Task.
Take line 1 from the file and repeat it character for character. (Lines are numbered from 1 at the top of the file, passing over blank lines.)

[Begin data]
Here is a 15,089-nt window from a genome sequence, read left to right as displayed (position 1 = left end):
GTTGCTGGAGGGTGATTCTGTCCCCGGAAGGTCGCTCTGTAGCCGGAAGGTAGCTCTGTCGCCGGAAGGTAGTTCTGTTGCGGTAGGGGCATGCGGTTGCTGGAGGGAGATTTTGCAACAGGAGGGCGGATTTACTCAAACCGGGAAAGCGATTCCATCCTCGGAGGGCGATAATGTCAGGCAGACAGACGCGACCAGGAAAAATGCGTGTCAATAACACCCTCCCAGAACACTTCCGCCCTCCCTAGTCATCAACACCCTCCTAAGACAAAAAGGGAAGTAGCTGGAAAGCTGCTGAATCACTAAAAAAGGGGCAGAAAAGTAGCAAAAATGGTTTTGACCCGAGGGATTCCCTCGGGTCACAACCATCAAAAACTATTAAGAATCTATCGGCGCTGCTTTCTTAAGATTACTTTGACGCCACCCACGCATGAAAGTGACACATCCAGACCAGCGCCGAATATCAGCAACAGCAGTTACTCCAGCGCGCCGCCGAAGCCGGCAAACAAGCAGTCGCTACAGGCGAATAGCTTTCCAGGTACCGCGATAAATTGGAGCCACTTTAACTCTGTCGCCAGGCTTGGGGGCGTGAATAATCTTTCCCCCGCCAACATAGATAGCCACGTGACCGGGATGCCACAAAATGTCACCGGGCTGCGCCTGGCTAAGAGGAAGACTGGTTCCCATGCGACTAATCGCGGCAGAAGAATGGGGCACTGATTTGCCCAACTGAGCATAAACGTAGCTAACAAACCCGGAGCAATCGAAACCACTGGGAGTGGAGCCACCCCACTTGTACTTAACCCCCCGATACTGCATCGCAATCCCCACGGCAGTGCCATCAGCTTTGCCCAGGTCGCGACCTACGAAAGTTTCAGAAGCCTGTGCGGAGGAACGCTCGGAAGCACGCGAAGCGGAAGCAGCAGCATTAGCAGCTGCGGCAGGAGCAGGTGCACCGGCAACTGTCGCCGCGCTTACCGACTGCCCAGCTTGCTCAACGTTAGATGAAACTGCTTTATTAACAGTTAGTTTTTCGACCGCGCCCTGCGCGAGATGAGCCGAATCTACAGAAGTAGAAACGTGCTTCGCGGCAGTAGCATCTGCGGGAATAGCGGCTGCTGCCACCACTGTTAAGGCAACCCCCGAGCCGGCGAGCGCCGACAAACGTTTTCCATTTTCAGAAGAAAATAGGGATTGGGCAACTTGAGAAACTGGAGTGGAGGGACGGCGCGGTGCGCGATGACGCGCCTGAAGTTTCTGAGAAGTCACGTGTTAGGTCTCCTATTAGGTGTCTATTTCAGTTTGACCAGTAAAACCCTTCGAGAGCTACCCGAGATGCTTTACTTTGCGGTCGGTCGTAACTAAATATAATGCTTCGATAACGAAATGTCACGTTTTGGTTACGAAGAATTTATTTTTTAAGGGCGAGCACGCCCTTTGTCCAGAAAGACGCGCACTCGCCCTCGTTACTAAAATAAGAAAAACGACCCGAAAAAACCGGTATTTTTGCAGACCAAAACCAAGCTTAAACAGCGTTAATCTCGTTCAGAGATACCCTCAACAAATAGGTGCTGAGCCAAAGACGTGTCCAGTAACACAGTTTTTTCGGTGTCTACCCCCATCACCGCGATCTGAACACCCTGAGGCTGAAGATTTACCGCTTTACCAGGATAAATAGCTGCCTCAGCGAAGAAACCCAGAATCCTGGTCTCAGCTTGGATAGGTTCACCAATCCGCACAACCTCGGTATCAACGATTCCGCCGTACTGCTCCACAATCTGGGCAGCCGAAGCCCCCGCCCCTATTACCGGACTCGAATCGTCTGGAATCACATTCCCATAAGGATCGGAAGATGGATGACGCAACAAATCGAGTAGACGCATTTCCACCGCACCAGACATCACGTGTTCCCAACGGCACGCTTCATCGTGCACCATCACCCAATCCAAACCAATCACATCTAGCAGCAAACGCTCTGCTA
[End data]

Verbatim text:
Here is a 15,089-nt window from a genome sequence, read left to right as displayed (position 1 = left end):